Here's some dudes at PopCap Games showing off the fun they have scooting around on scooters at PopCap:


Here's some guy at Facebook showing off the fun they have skatboarding around on skateboards at Facebook:


And here's some parked scooters at Google New York that no one could be bothered to demonstrate for the tour:

The Washington Post

At this point, it's been copied so much that you'll probably have to have your CEO putting around on a Big Wheel to get any attention.

Less dignity = more industry cred.

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Red Walls

Another thing that everybody does to stand out from each other that makes them all look alike is the red accent wall. Beige and white walls symbolize a dull, conventional office environment. Why not show how different you are by painting one wall bright red? Who else is going to do that? Other than Blend ...


... Autodesk ...

... Etsy ...


... YouTube ...


... TechStars ...


... Valve ...

Valve Office Tour

... and many more, but you probably don't want to sit here looking at red walls all day. If you do, I have good news for you, the tech sector is hiring.

Orange Couches

Red accent walls have nothing on orange couches though. I know it's easy to look at an orange couch and go, "What if we had THIS in the office? Everybody has office couches but nobody has ORANGE ones, since it's such a bright and unconventional color!" Apparently about 100 tech company decorators went to their various IKEAs at the same time and had the exact same thought.

That's why cutting edge workplaces like Google London ...


... Twitter ...


... PopCap ...

Working At Popcap

... Skype London ...


... Digg ...


... Mozilla ...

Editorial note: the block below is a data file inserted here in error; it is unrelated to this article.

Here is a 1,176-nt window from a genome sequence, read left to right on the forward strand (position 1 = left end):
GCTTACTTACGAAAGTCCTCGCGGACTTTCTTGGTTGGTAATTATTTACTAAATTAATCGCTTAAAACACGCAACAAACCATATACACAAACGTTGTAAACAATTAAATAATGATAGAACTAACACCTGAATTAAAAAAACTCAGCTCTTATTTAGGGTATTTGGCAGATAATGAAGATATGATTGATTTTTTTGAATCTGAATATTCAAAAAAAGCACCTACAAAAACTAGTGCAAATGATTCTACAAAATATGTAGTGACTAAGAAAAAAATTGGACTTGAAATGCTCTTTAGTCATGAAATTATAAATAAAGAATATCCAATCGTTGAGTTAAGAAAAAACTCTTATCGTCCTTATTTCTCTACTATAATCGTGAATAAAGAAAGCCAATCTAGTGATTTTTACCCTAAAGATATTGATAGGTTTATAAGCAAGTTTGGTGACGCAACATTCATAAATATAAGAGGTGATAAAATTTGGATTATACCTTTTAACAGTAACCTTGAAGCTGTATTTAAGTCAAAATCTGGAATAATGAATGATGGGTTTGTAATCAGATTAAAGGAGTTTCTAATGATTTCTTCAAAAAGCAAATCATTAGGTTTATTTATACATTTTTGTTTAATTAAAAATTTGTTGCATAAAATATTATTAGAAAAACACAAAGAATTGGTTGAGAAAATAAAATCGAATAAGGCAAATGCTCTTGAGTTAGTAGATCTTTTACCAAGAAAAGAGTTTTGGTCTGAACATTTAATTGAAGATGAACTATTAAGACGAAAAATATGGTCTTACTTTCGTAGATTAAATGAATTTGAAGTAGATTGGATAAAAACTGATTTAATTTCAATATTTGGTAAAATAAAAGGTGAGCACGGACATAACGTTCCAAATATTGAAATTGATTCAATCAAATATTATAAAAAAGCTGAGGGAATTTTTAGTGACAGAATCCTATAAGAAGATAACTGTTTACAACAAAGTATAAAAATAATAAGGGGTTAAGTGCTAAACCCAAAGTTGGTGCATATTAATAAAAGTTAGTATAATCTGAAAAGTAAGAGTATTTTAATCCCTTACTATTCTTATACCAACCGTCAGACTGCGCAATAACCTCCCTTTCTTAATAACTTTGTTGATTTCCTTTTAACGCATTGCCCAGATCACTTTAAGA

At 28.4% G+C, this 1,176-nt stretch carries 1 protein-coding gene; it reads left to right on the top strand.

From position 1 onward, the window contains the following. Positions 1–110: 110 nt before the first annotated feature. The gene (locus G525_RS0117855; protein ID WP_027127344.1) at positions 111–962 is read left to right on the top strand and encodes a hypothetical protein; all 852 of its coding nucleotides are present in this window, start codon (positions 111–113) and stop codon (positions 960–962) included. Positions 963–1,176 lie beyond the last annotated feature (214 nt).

... Groupon ...


... Google Stockholm ...


... and a ton of other companies all look suspiciously similar.

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By this point, the frustrated office designer is tearing their hair out, seeing as every idea for making the office different is being used by every other office that wants be different. "But wait!" they go. "I've got it! What if, instead of using the stairs, you took a SLIDE from the second floor to the first floor! That's NUTS!" Sure, no one else would think of that. Just every Silicon Valley firm in the '90s. And every Google office today:

Google headquarters.

Google Zurich.

New York Post
Google New York.

Google San Francisco - hey! Orange couch.

And YouTube.


And Red Bull.


And Epic Games.

Cliff Bleszinski

And some office complex in England.


This isn't even a company. This is just an office building that some developer built and is going to rent out to a bunch of businesses, with the deal sweetener of, "Also, it has a slide." That's how ho-hum slides are now. You use them to sell office space to people.

Now a lot of these workplaces are a big step up from working at your average standard-cubicle distribution office or investment firm, sure. But the way they gush about these traits like they're reinventing the workplace or something is ridiculous considering how many other companies are doing the exact same things, in the exact same colors even. As far as who's really setting the bar for a "different" workplace, take a look at Inventionland:


Love it or hate it, you got to admit they don't half-ass it when trying to make a "different" kind of office. They're not just painting a wall red or bringing in a foosball table, they're planting their employees in the middle of goddamned Disneyland. I don't know if that helps them work or not but it sure as hell is commitment to being different.

When your average Nerf-gunning PR person brags to the media about how they're doing wacky, creative things with offices that nobody's done before, they should look at this place and hang their heads in shame. And then take down those stupid internet meme posters.

For more from Christina, check out 5 Reasons Why Anticonformity Is Worse Than Conformity and 6 Things Movies Love to Get Wrong About The Workplace.